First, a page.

Excerpts from Jim Conrad's
from the November 12, 2017 Newsletter, with notes taken in mid October near Tepotzlán, Morelos state, MÉXICO
Elevation about 5315 ft (1620m), at 18°59′07″N 99°05′59″W
MEXICAN CREEPING ZINNIA
During my mid-October visit with a gardening friend near Tepotzlán, Morelos, in the uplands just south of Mexico City, one of the most eye-catching plants wasn't one of the treasured ornamental plantings, but rather a small, mat-forming, daisy-like herb growing weedily in the mowed lawn and along the road. Above you can see the pretty effect offered by the blossoms in early morning sunlight when the leaves were still dewy.
Below, two flowering heads are showed up close with my fingers in the background for scale:
Since the heads' blackish centers are composed of many tiny, cylindrical, crammed-together "disc flowers," and the orangish-yellow, petal-like structures are "ray flowers," we know that this is a member of the enormous Aster or Composite Family, the Asteraceae. That family embraces so many genera and species that usually it's a challenge to identify them to species level, so from the beginning we know to "do the botany." First, take a look below at the leathery, scale-like "involucre bracts" forming a kind of bowl from which the disc and ray flowers arise:
These involucre bracts are reminiscent of those of zinnia flowers, which also belong to the Composite Family. When identifying composites, it's wise to break apart a head to see how the disc flowers are arranged and, below, that's what has been done:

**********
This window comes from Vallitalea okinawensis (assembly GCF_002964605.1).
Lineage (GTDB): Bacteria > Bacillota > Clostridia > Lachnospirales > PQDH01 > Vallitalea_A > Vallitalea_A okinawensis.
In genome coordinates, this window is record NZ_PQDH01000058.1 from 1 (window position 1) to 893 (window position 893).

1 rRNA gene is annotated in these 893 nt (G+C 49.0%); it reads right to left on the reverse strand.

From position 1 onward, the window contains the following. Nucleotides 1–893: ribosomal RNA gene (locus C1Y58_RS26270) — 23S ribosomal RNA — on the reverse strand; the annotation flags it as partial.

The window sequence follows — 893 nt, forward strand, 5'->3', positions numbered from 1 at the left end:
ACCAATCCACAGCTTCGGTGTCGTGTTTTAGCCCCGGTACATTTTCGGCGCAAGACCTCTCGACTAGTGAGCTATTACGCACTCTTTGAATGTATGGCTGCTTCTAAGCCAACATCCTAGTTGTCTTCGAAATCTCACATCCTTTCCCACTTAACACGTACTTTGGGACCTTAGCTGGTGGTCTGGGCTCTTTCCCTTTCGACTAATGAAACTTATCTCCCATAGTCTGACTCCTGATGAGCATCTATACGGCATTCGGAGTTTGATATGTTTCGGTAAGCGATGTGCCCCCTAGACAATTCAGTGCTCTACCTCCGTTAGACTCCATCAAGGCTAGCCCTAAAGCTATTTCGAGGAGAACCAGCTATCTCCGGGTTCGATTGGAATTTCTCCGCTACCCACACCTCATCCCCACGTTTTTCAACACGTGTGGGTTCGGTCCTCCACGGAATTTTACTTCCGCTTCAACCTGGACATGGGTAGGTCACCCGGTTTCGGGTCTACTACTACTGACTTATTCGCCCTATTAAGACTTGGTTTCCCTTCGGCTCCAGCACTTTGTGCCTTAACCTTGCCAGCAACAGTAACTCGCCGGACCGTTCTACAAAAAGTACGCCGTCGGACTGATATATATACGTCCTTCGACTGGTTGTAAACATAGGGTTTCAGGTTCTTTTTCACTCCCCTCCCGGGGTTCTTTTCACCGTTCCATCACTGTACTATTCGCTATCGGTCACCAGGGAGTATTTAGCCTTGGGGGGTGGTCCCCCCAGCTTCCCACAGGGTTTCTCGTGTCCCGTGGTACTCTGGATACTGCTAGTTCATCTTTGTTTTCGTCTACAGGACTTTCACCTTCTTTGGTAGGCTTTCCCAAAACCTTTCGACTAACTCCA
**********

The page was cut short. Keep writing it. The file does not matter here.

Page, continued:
Important field marks to be noted there include the fact that each purple-topped disc flower is partly surrounded at its base by a scale, or bract. Also, the tops of each pale, achene-type fruit consists of a "pappus" of one or two teeth or sharp awns, instead of slender, white hairs such as those atop dandelion fruits, or some other configuration. Removing a ray flower from the head, we find the pappus atop the greenish fruit to consist of larger, purple awns, as shown below:
In that picture only one awn is seen. The slender, dark brown, curving item pointed at the picture's top, left corner is the dried-out style.
So, this attractive little plant in English often is known as the Mexican Creeping Zinnia. It doesn't belong to the genus Zinnia, but on the Composite Family's phylogenetic tree it occupys a very nearby branch, which explains those zinnia-like involucre bracts. Mexican Creeping Zinnia is SANVITALIA PROCUMBENS, native from Mexico south to Costa Rica. In the US sometimes it shows up as a weed but apparently it doesn't establish permanent populations. In Spanish it's acquired numerous evocative names such as Ojo de Gallo (Rooster Eye), Ojo de Loro (Parrot Eye), Hierba de Pollo (Chicken Herb), Hierba el Sapo (Toad Herb), and more.
In Mexico Mexican Creeping Zinnia traditionally has been considered a medicinal herb -- making "teas" by putting it in boiling water -- for dealing with stomach problems such as diarrhea, dysentery, indigestion, stomach ache, and vomiting. Other reported uses include for painful urination, inflamed gums, inflamed testicles, nervousness, and the "evil eye." Despite all these uses, to date no clinical tests have confirmed the plant's efficacy.